Posts Tagged ‘Nathalie Emmanuel’

YOU TUBE: THREE MOVIES/THIRTY SECONDS! FAST REVIEWS FOR BUSY PEOPLE!

Watch as I review three movies in less time than it takes to pull a rabbit out of your hat! Have a look as I race against the clock to tell you about the romantic fantasy “Three Thousand Years of Longing,” the Stallone superhero flick “Samaritan” and the vampire bride flick “The Invitation.”

Watch the whole thing HERE!

NIAGARA IN THE MORNING: TIM DENIS MORNING SHOW MOVIE REVIEWS!

Richard sits in on the CKTB Niagara in the Morning morning show with guest host Stephanie Vivier to talk the new movies coming to theatres. This week we look at the romantic fantasy “Three Thousand Years of Longing,” the Stallone superhero flick “Samaritan” and the vampire bride flick “The Invitation.”

Listen to the whole thing HERE!

CFRA IN OTTAWA: THE BILL CARROLL MORNING SHOW MOVIE REVIEWS!

I sit in on the CFRA Ottawa morning show with host Bill Carroll to talk the new movies coming to theatres including the romantic fantasy “Three Thousand Years of Longing,” the Stallone superhero flick “Samaritan” and the vampire bride flick “The Invitation.”

Listen to the whole thing HERE!

THE SHOWGRAM WITH DAVID COOPER: DOES RICHARD CROUSE LIKE THESE MOVIES?

I join NewsTalk 1010 guest host Dave Kaufman on the coast-to-coast-to-coast late night “Showgram” to play the game “Did Richard Crouse Like This?” This week we talk about the romantic fantasy “Three Thousand Years of Longing,” the Stallone superhero flick “Samaritan” and the vampire bride flick “The Invitation.”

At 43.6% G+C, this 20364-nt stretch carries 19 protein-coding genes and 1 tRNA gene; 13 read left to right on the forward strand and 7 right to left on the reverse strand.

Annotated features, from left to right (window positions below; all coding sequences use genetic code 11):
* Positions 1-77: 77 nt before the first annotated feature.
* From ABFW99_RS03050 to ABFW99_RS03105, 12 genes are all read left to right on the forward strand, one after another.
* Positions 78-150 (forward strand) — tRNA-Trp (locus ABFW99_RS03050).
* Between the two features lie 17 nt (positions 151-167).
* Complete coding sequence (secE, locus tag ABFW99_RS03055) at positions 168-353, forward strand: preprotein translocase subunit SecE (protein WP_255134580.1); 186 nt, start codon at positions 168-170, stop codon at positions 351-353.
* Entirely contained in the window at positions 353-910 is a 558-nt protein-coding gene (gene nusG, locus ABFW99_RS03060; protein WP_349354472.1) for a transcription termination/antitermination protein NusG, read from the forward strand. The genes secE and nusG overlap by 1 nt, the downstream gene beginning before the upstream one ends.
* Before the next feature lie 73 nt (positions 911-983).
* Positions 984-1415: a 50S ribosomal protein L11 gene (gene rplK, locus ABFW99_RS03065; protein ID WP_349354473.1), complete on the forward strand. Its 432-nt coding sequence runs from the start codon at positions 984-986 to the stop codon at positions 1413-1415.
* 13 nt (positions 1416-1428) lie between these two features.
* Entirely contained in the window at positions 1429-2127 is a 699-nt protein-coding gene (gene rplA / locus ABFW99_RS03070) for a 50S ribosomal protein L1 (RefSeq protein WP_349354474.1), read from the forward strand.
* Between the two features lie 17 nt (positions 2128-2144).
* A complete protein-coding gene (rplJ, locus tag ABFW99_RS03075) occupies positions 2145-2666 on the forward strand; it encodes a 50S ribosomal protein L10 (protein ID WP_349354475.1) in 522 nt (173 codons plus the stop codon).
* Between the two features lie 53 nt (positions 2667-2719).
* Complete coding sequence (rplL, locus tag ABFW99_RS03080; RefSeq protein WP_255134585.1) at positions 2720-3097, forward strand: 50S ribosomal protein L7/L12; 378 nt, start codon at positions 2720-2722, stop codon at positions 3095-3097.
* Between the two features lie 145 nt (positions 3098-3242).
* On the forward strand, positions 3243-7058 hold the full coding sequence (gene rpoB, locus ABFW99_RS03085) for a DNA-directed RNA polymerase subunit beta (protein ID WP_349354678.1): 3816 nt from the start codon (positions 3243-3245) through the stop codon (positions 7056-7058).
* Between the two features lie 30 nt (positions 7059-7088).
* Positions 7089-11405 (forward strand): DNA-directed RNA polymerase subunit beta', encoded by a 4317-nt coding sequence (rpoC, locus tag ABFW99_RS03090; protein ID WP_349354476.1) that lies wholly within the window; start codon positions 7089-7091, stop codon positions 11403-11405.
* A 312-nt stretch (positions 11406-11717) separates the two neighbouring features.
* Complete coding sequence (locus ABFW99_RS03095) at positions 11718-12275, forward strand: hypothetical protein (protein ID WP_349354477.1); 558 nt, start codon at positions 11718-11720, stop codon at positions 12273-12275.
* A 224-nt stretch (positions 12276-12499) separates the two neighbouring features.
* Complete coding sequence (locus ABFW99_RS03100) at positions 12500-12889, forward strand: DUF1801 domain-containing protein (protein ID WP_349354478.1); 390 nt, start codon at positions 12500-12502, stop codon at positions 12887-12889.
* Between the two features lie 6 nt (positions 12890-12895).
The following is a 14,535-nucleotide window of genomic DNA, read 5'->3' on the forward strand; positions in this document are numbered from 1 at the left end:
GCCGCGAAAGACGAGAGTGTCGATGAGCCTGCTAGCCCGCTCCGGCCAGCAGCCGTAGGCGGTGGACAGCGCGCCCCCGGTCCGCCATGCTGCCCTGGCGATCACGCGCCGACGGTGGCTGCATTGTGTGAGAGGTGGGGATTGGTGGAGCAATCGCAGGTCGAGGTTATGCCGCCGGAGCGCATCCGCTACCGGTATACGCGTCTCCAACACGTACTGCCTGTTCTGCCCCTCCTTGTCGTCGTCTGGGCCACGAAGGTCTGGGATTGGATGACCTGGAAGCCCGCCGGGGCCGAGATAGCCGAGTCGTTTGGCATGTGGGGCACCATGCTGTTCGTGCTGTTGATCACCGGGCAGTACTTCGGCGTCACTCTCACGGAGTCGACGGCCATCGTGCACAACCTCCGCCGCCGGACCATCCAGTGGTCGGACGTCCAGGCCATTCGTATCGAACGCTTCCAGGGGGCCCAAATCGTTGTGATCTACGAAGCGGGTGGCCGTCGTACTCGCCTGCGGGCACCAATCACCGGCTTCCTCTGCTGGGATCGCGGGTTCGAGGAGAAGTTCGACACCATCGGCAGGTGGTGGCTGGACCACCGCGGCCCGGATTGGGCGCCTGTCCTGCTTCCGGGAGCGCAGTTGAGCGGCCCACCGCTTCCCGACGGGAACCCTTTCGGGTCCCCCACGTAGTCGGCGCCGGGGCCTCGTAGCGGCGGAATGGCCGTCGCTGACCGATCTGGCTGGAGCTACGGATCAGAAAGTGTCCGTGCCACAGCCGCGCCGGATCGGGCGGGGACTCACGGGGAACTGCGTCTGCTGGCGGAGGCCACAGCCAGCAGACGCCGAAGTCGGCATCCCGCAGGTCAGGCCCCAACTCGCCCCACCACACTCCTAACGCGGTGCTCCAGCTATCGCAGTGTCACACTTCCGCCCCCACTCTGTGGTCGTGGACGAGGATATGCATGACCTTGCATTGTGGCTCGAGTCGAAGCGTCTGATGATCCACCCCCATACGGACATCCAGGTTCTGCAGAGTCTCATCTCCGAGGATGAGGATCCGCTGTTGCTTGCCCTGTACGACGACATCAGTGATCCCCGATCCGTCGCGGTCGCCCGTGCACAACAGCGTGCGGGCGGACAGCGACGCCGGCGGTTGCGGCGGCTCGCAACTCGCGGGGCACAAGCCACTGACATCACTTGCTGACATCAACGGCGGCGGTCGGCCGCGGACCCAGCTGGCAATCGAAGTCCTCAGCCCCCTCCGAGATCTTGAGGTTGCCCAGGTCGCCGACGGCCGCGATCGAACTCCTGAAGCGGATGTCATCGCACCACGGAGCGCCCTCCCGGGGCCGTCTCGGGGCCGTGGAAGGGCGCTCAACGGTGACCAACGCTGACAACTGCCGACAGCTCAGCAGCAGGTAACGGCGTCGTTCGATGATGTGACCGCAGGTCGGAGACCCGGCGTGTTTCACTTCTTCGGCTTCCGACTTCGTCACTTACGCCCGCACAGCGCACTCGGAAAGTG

Listen to the whole thing HERE!

THE INVITATION: 2 STARS. “for folks who think ‘Twilight’ is the best vampire movie ever.”

Everybody needs somebody to love. I mean, c’mon, even Dracula had a girlfriend. The Count’s bloodsucking “brides” provide the inspiration for a contemporary horror film called “The Invitation,” now playing in theatres. It’s the story of vampires and a wedding invite the main character Evie (Nathalie Emmanuel) should have declined.

When we first meet Evie, she is a struggling New York City artist and cater waiter mourning the loss of her mother. “It was always just my mom and me,” she says. “To have a family, that’s what I really want.” To that end she does a DNA test to see if she can shake any long-lost relatives out of the family tree. To her surprise she discovers Oliver (Hugh Skinner), an English cousin, and wouldn’t you know it, he’s going to be in New York the following week.

Over dinner she tells him that her mother always wanted to take her to England to learn about their family history.

“There’s a wedding coming up. You should come. Everyone is dying to meet you,” he says in a funny bit of foreshadowing.

Turns out the extended family lives in a house that makes Downton Abbey look like a dump. Presided over by the aristocratic “Rockefeller rich” Walter (Thomas Doherty), it is the picture of lavish English countryside life. “Welcome to the new Carfax Abbey,” says cousin Oliver.

Underneath the perfectly manicured lawns, and the starched suits of the maids and footmen, however, are deadly secrets. As the wedding day approaches, Evie’s questions about the whereabouts of the bride and groom are brushed off with vague responses. “The groom and the bride will make their grand entrance tomorrow,” she is told.

On the day, Evie learns too late that she isn’t just a guest at the wedding.

“To Evie,” says Walter proposing a toast on the wedding night, “my new bride.”

Set amid the Abbey’s gothic architecture, what begins as a fish out of water story quickly turns sinister as the things that go bump in the night start bumping but don’t expect much more than a few carefully crafted jump scares. Director Jessica M. Thompson keeps the horror strictly for folks who thought “Twilight” was the best vampire movie ever.